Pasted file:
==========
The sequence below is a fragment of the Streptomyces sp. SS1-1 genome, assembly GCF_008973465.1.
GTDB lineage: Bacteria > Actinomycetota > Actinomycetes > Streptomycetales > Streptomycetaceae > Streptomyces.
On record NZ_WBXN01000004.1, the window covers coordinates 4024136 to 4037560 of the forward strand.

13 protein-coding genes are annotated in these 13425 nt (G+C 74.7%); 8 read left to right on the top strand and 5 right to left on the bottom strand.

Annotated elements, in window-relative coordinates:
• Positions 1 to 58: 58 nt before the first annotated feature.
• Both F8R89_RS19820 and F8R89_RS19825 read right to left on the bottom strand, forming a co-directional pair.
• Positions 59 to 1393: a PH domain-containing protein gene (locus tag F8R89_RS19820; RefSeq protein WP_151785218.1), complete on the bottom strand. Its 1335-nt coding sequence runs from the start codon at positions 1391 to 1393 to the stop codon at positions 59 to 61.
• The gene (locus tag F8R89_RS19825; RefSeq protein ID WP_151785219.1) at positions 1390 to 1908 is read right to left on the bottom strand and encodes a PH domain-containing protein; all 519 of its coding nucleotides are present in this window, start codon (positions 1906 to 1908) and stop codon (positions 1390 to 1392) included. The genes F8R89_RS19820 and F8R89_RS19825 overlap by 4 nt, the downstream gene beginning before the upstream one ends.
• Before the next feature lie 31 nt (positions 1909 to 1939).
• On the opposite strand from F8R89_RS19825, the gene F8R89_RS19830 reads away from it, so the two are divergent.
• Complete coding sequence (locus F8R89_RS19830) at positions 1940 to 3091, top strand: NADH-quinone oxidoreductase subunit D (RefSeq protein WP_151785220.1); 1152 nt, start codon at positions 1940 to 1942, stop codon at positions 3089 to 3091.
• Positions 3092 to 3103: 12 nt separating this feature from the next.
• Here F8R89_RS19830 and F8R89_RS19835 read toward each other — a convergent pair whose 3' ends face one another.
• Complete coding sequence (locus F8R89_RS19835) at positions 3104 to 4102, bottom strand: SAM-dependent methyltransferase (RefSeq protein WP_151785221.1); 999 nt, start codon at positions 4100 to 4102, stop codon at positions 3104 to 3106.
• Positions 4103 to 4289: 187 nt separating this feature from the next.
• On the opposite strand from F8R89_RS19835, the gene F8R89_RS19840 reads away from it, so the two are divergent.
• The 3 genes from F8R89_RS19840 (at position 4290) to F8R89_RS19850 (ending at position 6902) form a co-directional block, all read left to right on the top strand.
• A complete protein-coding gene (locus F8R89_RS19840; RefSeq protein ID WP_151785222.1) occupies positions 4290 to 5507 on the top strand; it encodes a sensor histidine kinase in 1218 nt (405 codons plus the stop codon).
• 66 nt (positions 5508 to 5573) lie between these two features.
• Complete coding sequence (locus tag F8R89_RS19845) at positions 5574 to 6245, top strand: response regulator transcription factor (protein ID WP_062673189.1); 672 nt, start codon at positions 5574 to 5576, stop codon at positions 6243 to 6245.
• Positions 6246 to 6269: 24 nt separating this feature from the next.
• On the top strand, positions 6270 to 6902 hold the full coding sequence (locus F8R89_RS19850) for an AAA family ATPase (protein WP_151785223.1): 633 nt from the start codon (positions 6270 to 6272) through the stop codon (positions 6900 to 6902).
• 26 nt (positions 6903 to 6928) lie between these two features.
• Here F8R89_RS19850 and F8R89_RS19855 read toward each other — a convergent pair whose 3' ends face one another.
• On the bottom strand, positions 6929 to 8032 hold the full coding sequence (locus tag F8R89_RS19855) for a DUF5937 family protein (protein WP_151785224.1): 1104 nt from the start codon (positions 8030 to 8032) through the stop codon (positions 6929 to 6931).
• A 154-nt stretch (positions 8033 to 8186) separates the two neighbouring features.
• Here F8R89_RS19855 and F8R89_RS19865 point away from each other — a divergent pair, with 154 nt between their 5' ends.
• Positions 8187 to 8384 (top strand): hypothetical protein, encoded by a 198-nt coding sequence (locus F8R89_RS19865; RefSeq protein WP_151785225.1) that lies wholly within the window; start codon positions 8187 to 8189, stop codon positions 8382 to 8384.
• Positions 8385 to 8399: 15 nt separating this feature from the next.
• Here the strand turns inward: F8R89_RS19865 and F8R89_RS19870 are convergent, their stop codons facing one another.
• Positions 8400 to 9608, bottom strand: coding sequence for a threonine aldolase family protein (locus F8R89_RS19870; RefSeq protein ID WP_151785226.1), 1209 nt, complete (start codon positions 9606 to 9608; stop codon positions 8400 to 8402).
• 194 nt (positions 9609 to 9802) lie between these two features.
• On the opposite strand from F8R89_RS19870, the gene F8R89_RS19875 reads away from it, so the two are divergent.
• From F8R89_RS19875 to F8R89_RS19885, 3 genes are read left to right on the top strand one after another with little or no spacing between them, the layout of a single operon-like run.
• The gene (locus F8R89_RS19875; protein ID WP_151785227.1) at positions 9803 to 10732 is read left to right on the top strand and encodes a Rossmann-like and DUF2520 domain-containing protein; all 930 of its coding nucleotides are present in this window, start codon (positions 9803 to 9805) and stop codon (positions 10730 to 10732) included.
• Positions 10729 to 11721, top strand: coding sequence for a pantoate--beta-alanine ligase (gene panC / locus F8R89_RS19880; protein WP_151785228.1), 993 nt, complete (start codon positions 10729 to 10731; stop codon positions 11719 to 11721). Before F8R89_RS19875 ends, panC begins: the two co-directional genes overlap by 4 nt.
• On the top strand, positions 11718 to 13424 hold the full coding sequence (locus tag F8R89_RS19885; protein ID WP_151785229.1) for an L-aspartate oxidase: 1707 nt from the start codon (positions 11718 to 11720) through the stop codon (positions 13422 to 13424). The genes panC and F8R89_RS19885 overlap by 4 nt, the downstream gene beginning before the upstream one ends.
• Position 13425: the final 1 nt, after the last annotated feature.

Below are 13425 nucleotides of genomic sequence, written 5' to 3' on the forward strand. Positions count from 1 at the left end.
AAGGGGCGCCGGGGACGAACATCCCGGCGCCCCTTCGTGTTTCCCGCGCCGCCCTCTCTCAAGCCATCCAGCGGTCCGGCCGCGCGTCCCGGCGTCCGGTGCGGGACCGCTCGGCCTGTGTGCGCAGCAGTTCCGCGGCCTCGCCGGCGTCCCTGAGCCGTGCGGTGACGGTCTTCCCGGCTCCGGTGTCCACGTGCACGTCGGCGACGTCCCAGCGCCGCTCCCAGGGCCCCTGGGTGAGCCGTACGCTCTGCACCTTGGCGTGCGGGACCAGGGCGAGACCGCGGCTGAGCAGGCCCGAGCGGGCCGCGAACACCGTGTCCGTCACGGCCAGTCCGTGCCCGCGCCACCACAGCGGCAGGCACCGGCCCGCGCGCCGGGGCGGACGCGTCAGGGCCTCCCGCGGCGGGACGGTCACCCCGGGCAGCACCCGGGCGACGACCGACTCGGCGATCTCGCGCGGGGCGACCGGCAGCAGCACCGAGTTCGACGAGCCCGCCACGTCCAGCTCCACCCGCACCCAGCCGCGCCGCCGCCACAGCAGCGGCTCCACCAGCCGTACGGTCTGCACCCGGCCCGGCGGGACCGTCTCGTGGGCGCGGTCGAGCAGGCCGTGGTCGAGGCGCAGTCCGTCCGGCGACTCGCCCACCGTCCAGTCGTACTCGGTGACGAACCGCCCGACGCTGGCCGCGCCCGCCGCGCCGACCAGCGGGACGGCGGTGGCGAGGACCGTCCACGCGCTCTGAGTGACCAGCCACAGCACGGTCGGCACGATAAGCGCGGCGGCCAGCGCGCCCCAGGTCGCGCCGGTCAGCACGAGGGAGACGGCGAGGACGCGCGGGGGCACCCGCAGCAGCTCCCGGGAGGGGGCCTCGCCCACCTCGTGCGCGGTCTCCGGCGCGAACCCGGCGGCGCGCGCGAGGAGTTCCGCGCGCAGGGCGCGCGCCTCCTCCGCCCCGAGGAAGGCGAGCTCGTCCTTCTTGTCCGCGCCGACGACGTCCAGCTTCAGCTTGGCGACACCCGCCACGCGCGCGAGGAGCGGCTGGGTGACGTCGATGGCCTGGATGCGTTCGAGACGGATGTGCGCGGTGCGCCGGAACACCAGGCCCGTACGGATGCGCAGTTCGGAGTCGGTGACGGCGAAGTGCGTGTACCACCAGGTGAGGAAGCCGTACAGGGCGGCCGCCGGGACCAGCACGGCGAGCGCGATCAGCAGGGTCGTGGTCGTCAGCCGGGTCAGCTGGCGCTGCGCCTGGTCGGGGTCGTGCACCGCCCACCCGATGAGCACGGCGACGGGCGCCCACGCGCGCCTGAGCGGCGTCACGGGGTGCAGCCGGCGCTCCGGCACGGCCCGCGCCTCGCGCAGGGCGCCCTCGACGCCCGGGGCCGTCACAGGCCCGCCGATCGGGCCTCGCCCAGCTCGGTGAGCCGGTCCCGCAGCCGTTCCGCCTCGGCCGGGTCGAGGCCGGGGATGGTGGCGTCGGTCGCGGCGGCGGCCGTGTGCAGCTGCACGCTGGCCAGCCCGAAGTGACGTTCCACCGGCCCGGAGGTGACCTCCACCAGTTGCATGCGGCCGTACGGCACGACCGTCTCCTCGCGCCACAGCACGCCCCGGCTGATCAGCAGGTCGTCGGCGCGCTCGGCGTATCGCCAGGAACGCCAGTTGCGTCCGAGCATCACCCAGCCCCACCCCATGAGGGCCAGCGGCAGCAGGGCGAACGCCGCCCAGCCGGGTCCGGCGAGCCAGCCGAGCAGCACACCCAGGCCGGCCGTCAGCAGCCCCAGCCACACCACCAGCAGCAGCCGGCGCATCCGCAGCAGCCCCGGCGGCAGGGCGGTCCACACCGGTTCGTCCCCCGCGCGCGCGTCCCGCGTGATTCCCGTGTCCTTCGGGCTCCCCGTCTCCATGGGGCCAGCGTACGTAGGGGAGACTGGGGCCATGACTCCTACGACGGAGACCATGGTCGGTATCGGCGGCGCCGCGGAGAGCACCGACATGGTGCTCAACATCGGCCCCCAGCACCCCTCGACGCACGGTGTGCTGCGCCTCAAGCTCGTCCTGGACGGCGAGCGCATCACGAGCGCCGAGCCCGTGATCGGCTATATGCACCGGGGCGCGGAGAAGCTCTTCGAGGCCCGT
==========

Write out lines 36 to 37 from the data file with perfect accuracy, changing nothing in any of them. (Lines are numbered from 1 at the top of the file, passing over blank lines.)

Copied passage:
• The gene (locus F8R89_RS19875; protein ID WP_151785227.1) at positions 9803 to 10732 is read left to right on the top strand and encodes a Rossmann-like and DUF2520 domain-containing protein; all 930 of its coding nucleotides are present in this window, start codon (positions 9803 to 9805) and stop codon (positions 10730 to 10732) included.
• Positions 10729 to 11721, top strand: coding sequence for a pantoate--beta-alanine ligase (gene panC / locus F8R89_RS19880; protein WP_151785228.1), 993 nt, complete (start codon positions 10729 to 10731; stop codon positions 11719 to 11721). Before F8R89_RS19875 ends, panC begins: the two co-directional genes overlap by 4 nt.